A pay rise for apprentices awarded by the Fair Work Commission will see more people complete vocational training and boost the skill level of the Australian workforce, the ACTU said today.
The Commission has awarded significant pay rises to first and second year apprentices as well as people who start apprenticeships as adults. It will apply to apprentices across all industries including construction, manufacturing and hairdressing and in many cases deliver pay rises of $70 to $100 per week.
“This is a great outcome for current and future apprentices and for the broader economy,” said ACTU Secretary Dave Oliver.
“Almost half of people who embark on apprenticeships don’t complete them, with the very low wages a major factor contributing to drop-outs.
“Current wages see apprentices barely able to meet living costs; they are considerably less than other job options and barely more than the Newstart allowance.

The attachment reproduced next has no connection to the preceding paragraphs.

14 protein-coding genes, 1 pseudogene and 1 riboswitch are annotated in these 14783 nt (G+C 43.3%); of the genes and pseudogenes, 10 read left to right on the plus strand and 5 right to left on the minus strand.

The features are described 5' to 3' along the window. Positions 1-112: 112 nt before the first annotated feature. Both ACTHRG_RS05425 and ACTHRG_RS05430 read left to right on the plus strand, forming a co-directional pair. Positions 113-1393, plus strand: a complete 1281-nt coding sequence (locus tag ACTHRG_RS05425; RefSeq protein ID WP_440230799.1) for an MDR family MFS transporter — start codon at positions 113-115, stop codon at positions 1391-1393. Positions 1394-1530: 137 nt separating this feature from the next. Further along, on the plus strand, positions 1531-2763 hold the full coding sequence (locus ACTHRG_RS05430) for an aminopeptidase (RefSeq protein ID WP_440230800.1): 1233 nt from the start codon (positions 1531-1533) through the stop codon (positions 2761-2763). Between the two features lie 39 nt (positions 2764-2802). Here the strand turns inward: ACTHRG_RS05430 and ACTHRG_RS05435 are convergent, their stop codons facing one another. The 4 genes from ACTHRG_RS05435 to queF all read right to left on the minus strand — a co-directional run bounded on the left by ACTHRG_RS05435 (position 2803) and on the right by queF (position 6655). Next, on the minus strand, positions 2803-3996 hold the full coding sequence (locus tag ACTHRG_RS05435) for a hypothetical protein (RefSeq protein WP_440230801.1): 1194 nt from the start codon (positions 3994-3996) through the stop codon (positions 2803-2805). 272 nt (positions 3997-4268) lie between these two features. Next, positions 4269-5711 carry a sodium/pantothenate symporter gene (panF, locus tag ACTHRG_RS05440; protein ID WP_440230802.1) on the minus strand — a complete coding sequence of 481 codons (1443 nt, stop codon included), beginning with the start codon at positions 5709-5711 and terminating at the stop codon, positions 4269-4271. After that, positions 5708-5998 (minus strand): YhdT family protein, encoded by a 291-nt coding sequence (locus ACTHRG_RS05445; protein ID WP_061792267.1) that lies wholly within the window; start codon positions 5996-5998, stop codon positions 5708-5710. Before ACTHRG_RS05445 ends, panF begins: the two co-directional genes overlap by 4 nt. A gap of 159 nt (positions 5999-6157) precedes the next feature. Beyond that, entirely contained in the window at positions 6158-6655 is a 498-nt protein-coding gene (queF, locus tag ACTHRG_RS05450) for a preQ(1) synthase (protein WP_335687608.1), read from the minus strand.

“There is also little recognition of the needs of adult apprentices. Today’s decision is a real step forward.”
The pay rise will see pay rates for first years rise to 55% of the relevant Award rate from as little as 35% in some industries. People starting apprenticeships over the age of 21 will be entitled to 80% of the rate for a tradesperson.
Giving apprentices a wage they can live on is a social justice issue, but also critical for the economy, said Mr Oliver.
“Boosting the skill level in the Australian workforce is critical to driving productivity and preventing future skills shortages.
“To boost skill levels, we need to increase participation and completion rates in vocational education and training.
“Raising apprentice pay is an important part of the solution.”
Apprenticeship commencement numbers have been falling since June 2012 for three quarters in a row. On top of that, apprenticeship completion rates are at only 50-55%. Meanwhile numbers of 457 visas in skilled trades categories have risen.
“Today’s significant win on pay for apprentices is a great reflection of the contribution unions make to the lives of working people.
“We acknowledge the support of the Federal Labor Government for the apprentice pay rise. We call on Tony Abbott to rule out any cuts to Australia’s apprenticeship system in order to pay for his expensive Paid Parental Leave scheme.”
Key points from today’s decision: